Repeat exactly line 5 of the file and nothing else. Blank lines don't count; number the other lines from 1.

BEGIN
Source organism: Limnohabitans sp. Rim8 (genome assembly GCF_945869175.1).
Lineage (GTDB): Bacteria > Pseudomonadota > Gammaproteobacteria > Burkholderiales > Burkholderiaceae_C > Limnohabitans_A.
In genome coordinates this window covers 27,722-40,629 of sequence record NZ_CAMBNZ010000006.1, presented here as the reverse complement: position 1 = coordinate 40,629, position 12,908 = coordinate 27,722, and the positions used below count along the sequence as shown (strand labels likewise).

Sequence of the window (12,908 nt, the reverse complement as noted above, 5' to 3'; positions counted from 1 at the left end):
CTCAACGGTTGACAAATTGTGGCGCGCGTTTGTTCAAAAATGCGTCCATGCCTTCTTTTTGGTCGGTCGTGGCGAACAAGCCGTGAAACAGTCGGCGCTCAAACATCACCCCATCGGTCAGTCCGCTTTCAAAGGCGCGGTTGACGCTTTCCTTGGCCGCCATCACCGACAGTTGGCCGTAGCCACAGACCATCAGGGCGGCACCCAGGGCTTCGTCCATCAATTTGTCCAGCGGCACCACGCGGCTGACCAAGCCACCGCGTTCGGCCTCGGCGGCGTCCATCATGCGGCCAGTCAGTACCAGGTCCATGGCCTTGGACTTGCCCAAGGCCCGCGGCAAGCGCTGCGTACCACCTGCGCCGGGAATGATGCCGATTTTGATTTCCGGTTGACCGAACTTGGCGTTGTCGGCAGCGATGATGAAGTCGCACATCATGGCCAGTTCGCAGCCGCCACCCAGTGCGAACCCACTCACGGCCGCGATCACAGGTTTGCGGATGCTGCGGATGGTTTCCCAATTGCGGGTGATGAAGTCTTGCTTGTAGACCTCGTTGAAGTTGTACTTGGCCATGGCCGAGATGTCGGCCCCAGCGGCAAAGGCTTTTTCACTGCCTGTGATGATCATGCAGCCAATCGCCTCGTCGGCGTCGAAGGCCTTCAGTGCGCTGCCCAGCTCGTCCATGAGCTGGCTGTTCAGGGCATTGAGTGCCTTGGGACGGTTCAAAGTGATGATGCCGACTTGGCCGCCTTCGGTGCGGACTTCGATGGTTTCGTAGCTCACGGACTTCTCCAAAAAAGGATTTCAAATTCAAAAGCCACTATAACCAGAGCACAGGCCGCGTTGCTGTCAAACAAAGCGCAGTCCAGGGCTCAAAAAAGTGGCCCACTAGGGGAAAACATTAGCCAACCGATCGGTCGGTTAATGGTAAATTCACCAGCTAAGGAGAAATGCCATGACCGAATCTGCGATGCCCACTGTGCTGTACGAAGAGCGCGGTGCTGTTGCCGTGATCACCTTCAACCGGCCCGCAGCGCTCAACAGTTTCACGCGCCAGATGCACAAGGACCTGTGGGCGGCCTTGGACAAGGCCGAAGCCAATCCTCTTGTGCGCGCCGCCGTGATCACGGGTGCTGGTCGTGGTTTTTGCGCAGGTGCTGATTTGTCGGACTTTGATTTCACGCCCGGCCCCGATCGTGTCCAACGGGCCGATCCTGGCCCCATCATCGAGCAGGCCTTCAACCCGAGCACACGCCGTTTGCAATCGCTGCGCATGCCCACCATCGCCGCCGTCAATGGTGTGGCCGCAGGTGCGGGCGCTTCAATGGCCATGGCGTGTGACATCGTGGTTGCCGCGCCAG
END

CTCAACGGTTGACAAATTGTGGCGCGCGTTTGTTCAAAAATGCGTCCATGCCTTCTTTTTGGTCGGTCGTGGCGAACAAGCCGTGAAACAGTCGGCGCTCAAACATCACCCCATCGGTCAGTCCGCTTTCAAAGGCGCGGTTGACGCTTTCCTTGGCCGCCATCACCGACAGTTGGCCGTAGCCACAGACCATCAGGGCGGCACCCAGGGCTTCGTCCATCAATTTGTCCAGCGGCACCACGCGGCTGACCAAGCCACCGCGTTCGGCCTCGGCGGCGTCCATCATGCGGCCAGTCAGTACCAGGTCCATGGCCTTGGACTTGCCCAAGGCCCGCGGCAAGCGCTGCGTACCACCTGCGCCGGGAATGATGCCGATTTTGATTTCCGGTTGACCGAACTTGGCGTTGTCGGCAGCGATGATGAAGTCGCACATCATGGCCAGTTCGCAGCCGCCACCCAGTGCGAACCCACTCACGGCCGCGATCACAGGTTTGCGGATGCTGCGGATGGTTTCCCAATTGCGGGTGATGAAGTCTTGCTTGTAGACCTCGTTGAAGTTGTACTTGGCCATGGCCGAGATGTCGGCCCCAGCGGCAAAGGCTTTTTCACTGCCTGTGATGATCATGCAGCCAATCGCCTCGTCGGCGTCGAAGGCCTTCAGTGCGCTGCCCAGCTCGTCCATGAGCTGGCTGTTCAGGGCATTGAGTGCCTTGGGACGGTTCAAAGTGATGATGCCGACTTGGCCGCCTTCGGTGCGGACTTCGATGGTTTCGTAGCTCACGGACTTCTCCAAAAAAGGATTTCAAATTCAAAAGCCACTATAACCAGAGCACAGGCCGCGTTGCTGTCAAACAAAGCGCAGTCCAGGGCTCAAAAAAGTGGCCCACTAGGGGAAAACATTAGCCAACCGATCGGTCGGTTAATGGTAAATTCACCAGCTAAGGAGAAATGCCATGACCGAATCTGCGATGCCCACTGTGCTGTACGAAGAGCGCGGTGCTGTTGCCGTGATCACCTTCAACCGGCCCGCAGCGCTCAACAGTTTCACGCGCCAGATGCACAAGGACCTGTGGGCGGCCTTGGACAAGGCCGAAGCCAATCCTCTTGTGCGCGCCGCCGTGATCACGGGTGCTGGTCGTGGTTTTTGCGCAGGTGCTGATTTGTCGGACTTTGATTTCACGCCCGGCCCCGATCGTGTCCAACGGGCCGATCCTGGCCCCATCATCGAGCAGGCCTTCAACCCGAGCACACGCCGTTTGCAATCGCTGCGCATGCCCACCATCGCCGCCGTCAATGGTGTGGCCGCAGGTGCGGGCGCTTCAATGGCCATGGCGTGTGACATCGTGGTTGCCGCGCCAG